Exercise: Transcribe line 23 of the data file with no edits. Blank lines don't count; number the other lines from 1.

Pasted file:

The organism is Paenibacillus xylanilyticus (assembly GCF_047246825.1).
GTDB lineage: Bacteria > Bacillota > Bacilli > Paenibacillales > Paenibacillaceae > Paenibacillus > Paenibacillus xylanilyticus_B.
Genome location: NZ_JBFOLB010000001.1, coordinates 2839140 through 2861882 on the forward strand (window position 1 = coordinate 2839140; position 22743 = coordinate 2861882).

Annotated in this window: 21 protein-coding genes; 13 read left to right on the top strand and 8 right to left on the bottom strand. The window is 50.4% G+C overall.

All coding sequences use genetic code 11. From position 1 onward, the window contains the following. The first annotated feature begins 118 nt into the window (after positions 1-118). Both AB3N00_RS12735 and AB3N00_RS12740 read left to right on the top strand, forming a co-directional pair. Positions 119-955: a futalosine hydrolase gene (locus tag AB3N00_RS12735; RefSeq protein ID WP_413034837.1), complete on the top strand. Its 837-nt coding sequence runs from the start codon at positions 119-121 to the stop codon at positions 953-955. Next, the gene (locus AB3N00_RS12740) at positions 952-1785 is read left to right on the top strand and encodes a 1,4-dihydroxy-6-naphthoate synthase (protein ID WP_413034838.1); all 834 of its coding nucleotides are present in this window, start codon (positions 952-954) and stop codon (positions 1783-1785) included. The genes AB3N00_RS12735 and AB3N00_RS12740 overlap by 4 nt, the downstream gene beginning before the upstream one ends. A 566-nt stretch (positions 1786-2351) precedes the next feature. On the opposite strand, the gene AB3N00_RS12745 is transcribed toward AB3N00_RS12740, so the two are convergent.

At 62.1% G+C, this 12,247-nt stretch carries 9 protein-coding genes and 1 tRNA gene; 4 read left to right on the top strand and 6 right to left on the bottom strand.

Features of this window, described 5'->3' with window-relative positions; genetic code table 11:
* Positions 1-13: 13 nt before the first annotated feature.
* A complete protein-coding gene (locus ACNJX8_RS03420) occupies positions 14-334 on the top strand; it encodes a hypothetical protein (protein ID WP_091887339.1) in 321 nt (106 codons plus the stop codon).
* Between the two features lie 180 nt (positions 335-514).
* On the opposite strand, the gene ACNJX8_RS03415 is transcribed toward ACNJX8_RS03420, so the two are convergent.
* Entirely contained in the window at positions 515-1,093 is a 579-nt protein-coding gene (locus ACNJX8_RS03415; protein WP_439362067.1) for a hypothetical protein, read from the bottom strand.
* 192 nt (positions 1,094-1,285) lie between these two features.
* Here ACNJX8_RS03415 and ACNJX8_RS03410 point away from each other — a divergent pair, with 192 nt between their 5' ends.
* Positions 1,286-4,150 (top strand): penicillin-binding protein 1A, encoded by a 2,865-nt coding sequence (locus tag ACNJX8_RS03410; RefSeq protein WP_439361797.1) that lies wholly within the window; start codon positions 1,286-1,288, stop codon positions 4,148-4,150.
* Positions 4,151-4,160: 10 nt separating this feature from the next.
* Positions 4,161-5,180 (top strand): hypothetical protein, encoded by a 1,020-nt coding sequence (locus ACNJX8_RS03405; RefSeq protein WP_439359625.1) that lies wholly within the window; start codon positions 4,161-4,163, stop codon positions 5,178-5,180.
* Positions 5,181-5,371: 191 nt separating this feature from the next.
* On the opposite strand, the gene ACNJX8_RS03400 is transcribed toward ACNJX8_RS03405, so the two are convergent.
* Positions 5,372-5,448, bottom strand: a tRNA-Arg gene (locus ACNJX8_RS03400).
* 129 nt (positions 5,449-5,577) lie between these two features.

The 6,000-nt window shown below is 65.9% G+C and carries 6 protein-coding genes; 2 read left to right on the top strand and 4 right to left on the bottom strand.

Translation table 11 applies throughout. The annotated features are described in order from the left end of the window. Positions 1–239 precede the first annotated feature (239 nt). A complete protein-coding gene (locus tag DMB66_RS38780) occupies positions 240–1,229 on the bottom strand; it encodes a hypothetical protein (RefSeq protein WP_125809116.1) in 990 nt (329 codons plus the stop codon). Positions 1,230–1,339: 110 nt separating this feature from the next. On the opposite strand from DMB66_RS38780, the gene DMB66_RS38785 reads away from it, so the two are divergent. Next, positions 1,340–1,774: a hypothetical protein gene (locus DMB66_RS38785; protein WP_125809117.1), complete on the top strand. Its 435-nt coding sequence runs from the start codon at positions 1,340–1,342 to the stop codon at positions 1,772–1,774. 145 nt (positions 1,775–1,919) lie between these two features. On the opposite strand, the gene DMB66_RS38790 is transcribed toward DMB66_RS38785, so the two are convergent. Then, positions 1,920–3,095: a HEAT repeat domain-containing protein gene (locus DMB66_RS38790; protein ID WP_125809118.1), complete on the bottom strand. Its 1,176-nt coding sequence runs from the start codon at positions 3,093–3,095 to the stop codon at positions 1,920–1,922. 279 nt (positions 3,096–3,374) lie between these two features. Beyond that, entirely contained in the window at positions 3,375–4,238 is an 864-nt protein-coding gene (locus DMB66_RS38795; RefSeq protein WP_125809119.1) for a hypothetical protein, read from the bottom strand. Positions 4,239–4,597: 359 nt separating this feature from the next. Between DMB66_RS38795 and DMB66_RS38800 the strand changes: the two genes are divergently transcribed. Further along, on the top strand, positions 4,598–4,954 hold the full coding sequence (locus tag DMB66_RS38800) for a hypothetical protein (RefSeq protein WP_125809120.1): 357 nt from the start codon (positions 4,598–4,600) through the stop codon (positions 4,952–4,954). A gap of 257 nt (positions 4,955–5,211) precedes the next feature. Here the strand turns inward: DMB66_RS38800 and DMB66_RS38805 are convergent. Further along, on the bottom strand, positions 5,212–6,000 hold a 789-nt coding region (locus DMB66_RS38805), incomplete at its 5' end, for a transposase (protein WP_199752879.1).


Translation table 11 applies throughout. The annotated features are described in order from the left end of the window. Positions 1–239 precede the first annotated feature (239 nt). A complete protein-coding gene (locus tag DMB66_RS38780) occupies positions 240–1,229 on the bottom strand; it encodes a hypothetical protein (RefSeq protein WP_125809116.1) in 990 nt (329 codons plus the stop codon). Positions 1,230–1,339: 110 nt separating this feature from the next. On the opposite strand from DMB66_RS38780, the gene DMB66_RS38785 reads away from it, so the two are divergent. Next, positions 1,340–1,774: a hypothetical protein gene (locus DMB66_RS38785; protein WP_125809117.1), complete on the top strand. Its 435-nt coding sequence runs from the start codon at positions 1,340–1,342 to the stop codon at positions 1,772–1,774. 145 nt (positions 1,775–1,919) lie between these two features. On the opposite strand, the gene DMB66_RS38790 is transcribed toward DMB66_RS38785, so the two are convergent. Then, positions 1,920–3,095: a HEAT repeat domain-containing protein gene (locus DMB66_RS38790; protein ID WP_125809118.1), complete on the bottom strand. Its 1,176-nt coding sequence runs from the start codon at positions 3,093–3,095 to the stop codon at positions 1,920–1,922. 279 nt (positions 3,096–3,374) lie between these two features. Beyond that, entirely contained in the window at positions 3,375–4,238 is an 864-nt protein-coding gene (locus DMB66_RS38795; RefSeq protein WP_125809119.1) for a hypothetical protein, read from the bottom strand. Positions 4,239–4,597: 359 nt separating this feature from the next. Between DMB66_RS38795 and DMB66_RS38800 the strand changes: the two genes are divergently transcribed. Further along, on the top strand, positions 4,598–4,954 hold the full coding sequence (locus tag DMB66_RS38800) for a hypothetical protein (RefSeq protein WP_125809120.1): 357 nt from the start codon (positions 4,598–4,600) through the stop codon (positions 4,952–4,954). A gap of 257 nt (positions 4,955–5,211) precedes the next feature. Here the strand turns inward: DMB66_RS38800 and DMB66_RS38805 are convergent. Further along, on the bottom strand, positions 5,212–6,000 hold a 789-nt coding region (locus DMB66_RS38805), incomplete at its 5' end, for a transposase (protein WP_199752879.1).